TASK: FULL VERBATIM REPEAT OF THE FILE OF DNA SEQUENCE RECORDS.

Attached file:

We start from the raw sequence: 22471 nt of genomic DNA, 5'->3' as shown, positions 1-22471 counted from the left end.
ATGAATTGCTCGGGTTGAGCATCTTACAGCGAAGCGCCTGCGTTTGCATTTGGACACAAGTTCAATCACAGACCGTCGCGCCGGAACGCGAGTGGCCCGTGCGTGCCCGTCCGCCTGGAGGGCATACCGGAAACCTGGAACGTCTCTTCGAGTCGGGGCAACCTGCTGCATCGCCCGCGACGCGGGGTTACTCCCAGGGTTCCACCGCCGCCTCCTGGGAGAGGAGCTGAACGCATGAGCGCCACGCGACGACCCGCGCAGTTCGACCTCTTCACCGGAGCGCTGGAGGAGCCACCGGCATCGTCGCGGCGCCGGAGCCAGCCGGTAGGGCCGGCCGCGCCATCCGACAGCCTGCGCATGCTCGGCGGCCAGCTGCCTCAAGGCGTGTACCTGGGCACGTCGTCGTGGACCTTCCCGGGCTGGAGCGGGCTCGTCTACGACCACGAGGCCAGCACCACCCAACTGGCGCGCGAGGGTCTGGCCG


We start from the raw sequence: 22471 nt of genomic DNA, 5'->3' as shown, positions 1-22471 counted from the left end.
ATGAATTGCTCGGGTTGAGCATCTTACAGCGAAGCGCCTGCGTTTGCATTTGGACACAAGTTCAATCACAGACCGTCGCGCCGGAACGCGAGTGGCCCGTGCGTGCCCGTCCGCCTGGAGGGCATACCGGAAACCTGGAACGTCTCTTCGAGTCGGGGCAACCTGCTGCATCGCCCGCGACGCGGGGTTACTCCCAGGGTTCCACCGCCGCCTCCTGGGAGAGGAGCTGAACGCATGAGCGCCACGCGACGACCCGCGCAGTTCGACCTCTTCACCGGAGCGCTGGAGGAGCCACCGGCATCGTCGCGGCGCCGGAGCCAGCCGGTAGGGCCGGCCGCGCCATCCGACAGCCTGCGCATGCTCGGCGGCCAGCTGCCTCAAGGCGTGTACCTGGGCACGTCGTCGTGGACCTTCCCGGGCTGGAGCGGGCTCGTCTACGACCACGAGGCCAGCACCACCCAACTGGCGCGCGAGGGTCTGGCCG